2.2 Alternative Release Scenarios - Regulated Flammable Substances
We do not have any regulated toxic substance. Two alternative release scenarios from two regulated flammable substances are analyzed because they affect different public receptors.
One scenario is the overfill of the DMA storage tank for 10 minutes at 65 gallons per minute in the Tank Farm. It releases 5420 pounds of DMA to the concrete dike area. This area is equipped with deluge system and fire fighting equipment. Assuming that the released DMA is ignited and has a flash fire, the estimated affected endpoint is 0.06 miles according to the EPA's lookup tables. The potential public receptor is the employees of Calgon
The other scenario is the overfill of the Isoprene storage tank for 10 minutes at 220 gallons per minutes in the Tank Farm. It releases 12,500 pounds of Isoprene to the concrete dike area. This area is equipped with deluge system and fire fighting equipment. Assuming that the released Isoprene is ignited and has a flash fire, the estimated affected endpoint is 0.06 miles according to the EPA's lookup tables. The potential public receptor is the employees of Montgomery Tank Lines.
3.0 OVERVIEW OF ACCIDENTAL RELEASE PREVENTION PROGRAMS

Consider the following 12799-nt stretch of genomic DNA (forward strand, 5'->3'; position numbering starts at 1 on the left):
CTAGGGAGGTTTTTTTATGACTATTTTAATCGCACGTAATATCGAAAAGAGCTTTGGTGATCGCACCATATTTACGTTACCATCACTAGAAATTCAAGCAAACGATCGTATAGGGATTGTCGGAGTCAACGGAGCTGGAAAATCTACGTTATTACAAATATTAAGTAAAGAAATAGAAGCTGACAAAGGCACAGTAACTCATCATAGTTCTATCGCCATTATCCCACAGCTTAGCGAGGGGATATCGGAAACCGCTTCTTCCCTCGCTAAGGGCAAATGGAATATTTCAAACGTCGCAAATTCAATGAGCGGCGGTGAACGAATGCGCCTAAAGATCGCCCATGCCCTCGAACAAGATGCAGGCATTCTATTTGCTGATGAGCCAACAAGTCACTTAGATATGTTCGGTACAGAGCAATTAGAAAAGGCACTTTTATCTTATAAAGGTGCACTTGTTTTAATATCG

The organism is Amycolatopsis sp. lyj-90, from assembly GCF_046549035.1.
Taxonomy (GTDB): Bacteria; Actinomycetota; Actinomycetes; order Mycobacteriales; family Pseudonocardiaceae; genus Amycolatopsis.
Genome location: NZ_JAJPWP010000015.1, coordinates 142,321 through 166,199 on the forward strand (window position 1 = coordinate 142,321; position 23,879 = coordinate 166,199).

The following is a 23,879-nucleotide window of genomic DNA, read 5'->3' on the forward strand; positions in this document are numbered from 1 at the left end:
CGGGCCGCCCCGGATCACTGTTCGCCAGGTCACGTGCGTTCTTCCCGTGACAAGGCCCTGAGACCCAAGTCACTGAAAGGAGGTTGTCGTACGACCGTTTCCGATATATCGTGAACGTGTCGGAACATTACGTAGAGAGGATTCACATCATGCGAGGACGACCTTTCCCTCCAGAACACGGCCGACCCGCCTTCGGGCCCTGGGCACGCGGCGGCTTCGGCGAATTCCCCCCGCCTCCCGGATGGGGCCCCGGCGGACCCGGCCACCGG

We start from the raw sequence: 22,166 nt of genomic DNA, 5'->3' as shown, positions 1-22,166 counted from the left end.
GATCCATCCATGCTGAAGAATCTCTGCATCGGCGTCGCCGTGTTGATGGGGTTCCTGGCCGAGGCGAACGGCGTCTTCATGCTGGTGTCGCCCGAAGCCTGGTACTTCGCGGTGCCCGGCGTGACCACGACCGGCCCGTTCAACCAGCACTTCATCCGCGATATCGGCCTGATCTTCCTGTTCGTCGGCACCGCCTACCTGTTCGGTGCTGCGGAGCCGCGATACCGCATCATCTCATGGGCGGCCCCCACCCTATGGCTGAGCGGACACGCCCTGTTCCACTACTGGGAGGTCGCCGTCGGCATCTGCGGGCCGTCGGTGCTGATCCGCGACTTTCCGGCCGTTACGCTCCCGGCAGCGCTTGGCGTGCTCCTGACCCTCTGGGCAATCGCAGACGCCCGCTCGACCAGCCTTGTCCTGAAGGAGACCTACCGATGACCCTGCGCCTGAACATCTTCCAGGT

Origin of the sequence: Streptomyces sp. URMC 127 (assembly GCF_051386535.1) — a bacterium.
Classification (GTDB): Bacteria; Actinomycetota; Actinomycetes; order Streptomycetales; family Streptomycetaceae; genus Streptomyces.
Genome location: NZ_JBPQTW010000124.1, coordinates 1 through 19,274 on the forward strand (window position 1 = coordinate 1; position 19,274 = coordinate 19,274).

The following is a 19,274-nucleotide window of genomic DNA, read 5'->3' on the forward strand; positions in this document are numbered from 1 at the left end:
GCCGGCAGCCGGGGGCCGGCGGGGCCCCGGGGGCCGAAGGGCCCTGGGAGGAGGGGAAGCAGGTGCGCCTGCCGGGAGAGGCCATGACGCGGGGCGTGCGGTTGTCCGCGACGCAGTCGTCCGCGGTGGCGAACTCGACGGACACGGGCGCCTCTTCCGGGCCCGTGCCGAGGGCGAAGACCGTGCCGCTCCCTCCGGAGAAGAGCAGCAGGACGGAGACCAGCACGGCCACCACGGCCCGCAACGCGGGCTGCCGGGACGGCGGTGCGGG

We take a systematic, proactive approach to preventing accidental releases of hazardous chemicals. Our management systems address each of the key features of successful prevention programs including:
- Process safety information
- Process hazard analysis
- Operating procedures
- Mechanical integrity
- Management of change
- Pre-startup reviews
- Compliance audits
- Incident investigation
- Employee participation
Hot work permitting
- Contractor safety
These individual elements of our prevention program work together to prevent accidental chemical releases. Our facility and our employees are committed to safe work procedures defined by the prevention program. We have specific accountabilities and controls to ensure that we are meeting our own high standards for accident prevention.
4.0 FIVE-YEAR ACCIDENT HISTORY
We have not had any accidental releases from covered processes that have resulted in deaths, injuries, or significant property damage on site, or known offsite deaths, injuries, evacuations, sheltering in place, property damage, or environmental damage during the past five years.
5.0 EMERGENCY RESPONSE PROGRAM
Our program covers various federal, state, and local regulatory requirements for emergency response planning. We have procedures and training for announcing the accidental releases, contacting the emergency responders, notifying the regulatory agencies and comm
unities, maintaining the emergency response equipment, and handling the emergency incidents. We have a trained emergency response team on site, and if needed, we coordinate with Channel Industries Mutual Aid (CIMA) for handling larger emergency incidents. Our emergency response team has training in fire school, rescue training, HAZMAT training, and has conducted joint training and drills with CIMA.
6.0 PLANNED CHANGES TO IMPROVE SAFETY
The Safety Awareness Program is designed and implemented by the plant safety, health and environment committee -
This program includes safety slogan contests, safety questionnaire contests, and celebration of safety milestone completion.